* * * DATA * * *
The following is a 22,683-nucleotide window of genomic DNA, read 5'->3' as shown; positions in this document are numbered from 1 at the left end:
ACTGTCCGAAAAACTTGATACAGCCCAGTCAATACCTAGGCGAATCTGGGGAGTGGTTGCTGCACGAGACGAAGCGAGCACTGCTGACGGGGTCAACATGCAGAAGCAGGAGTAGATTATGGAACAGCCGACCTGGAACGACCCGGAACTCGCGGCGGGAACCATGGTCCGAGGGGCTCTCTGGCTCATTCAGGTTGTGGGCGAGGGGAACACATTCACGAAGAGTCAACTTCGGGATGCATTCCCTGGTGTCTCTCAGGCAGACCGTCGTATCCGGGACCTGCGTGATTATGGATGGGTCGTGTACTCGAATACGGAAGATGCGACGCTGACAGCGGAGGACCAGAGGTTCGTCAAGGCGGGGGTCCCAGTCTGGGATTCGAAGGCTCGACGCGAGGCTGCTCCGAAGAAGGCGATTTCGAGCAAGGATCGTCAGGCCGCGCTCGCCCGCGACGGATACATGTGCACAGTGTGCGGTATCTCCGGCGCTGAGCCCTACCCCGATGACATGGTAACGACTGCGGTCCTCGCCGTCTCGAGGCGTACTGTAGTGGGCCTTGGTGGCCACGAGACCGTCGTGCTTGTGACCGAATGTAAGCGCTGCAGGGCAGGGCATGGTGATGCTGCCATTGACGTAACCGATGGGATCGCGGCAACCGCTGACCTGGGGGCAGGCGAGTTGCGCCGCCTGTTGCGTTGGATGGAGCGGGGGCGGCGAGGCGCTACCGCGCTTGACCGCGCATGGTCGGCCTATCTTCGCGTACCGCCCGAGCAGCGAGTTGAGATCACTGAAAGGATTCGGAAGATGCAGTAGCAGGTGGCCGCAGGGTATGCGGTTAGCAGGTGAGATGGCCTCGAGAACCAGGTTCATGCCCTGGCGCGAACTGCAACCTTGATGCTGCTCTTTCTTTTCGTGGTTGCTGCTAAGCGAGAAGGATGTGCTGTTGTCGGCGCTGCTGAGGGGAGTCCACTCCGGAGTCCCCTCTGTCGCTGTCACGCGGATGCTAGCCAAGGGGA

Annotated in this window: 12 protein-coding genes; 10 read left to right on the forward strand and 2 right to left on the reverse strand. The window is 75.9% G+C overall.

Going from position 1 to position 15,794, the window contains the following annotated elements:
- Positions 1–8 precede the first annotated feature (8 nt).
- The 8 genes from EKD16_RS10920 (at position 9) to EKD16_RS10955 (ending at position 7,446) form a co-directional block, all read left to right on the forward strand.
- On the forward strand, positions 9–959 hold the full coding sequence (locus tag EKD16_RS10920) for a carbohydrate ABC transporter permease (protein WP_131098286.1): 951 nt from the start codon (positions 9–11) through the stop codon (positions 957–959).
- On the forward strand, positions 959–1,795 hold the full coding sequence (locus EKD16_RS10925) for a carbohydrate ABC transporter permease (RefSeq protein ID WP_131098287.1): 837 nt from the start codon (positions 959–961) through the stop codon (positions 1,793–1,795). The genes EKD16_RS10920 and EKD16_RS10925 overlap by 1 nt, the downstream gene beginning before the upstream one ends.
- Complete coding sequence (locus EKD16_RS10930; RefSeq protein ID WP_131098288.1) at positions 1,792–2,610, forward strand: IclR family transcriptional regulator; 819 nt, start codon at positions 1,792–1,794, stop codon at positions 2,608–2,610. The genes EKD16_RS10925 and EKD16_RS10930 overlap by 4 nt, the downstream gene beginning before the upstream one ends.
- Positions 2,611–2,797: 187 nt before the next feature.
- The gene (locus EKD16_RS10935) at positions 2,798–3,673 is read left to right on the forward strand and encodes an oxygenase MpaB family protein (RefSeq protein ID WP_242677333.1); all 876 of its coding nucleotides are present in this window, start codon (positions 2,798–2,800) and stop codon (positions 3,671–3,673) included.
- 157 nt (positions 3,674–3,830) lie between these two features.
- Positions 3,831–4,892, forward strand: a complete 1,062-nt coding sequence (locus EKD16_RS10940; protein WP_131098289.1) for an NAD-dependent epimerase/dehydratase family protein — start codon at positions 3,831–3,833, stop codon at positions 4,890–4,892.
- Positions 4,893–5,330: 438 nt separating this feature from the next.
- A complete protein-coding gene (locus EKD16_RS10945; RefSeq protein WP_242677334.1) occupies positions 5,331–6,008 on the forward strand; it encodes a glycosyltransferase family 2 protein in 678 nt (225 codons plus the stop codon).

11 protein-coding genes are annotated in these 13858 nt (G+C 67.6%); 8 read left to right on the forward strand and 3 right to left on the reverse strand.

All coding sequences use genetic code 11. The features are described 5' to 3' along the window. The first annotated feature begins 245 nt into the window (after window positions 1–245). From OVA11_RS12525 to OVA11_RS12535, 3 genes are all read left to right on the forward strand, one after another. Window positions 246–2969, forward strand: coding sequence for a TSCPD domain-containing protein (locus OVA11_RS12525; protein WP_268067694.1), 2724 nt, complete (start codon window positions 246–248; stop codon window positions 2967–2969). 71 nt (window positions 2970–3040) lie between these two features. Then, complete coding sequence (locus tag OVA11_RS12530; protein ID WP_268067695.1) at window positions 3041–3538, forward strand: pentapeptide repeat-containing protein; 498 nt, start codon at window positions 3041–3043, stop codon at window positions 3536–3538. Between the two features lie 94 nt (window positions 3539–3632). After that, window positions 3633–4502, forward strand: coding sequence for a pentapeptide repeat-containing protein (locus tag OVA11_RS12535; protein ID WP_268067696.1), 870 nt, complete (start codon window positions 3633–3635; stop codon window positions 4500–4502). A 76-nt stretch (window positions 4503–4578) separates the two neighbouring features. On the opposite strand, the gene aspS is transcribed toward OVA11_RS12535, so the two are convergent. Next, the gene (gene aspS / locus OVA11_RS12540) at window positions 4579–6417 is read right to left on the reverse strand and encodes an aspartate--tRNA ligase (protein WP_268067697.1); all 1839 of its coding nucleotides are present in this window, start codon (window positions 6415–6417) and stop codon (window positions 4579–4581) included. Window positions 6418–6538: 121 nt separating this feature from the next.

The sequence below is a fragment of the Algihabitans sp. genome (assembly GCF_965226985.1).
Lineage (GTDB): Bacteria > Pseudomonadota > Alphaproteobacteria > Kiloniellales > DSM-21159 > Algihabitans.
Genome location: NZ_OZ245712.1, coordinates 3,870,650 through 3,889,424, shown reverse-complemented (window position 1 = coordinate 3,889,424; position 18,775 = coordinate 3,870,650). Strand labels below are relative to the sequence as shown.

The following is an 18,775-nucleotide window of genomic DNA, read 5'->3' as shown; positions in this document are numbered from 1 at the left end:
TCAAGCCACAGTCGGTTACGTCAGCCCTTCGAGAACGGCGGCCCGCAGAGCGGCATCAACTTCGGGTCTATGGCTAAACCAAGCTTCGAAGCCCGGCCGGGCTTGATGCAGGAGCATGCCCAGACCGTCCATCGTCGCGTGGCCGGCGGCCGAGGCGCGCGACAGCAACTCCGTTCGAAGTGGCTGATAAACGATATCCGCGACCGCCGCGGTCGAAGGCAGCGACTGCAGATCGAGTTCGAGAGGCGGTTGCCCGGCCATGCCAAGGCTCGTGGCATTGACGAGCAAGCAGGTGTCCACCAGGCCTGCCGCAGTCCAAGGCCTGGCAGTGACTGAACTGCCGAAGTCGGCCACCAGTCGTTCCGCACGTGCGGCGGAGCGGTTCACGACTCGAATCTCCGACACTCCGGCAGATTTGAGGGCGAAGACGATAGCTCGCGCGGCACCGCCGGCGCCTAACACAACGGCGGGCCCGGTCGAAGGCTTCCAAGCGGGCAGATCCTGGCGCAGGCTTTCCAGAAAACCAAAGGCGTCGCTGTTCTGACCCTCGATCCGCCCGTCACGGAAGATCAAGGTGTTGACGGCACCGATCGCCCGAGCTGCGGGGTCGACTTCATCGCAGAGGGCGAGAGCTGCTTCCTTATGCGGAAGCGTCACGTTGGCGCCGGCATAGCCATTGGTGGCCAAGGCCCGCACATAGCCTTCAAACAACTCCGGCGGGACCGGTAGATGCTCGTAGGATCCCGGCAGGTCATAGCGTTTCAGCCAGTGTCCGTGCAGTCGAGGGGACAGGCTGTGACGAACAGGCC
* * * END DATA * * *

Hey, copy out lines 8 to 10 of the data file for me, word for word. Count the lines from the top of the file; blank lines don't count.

- On the forward strand, positions 959–1,795 hold the full coding sequence (locus EKD16_RS10925) for a carbohydrate ABC transporter permease (RefSeq protein ID WP_131098287.1): 837 nt from the start codon (positions 959–961) through the stop codon (positions 1,793–1,795). The genes EKD16_RS10920 and EKD16_RS10925 overlap by 1 nt, the downstream gene beginning before the upstream one ends.
- Complete coding sequence (locus EKD16_RS10930; RefSeq protein ID WP_131098288.1) at positions 1,792–2,610, forward strand: IclR family transcriptional regulator; 819 nt, start codon at positions 1,792–1,794, stop codon at positions 2,608–2,610. The genes EKD16_RS10925 and EKD16_RS10930 overlap by 4 nt, the downstream gene beginning before the upstream one ends.
- Positions 2,611–2,797: 187 nt before the next feature.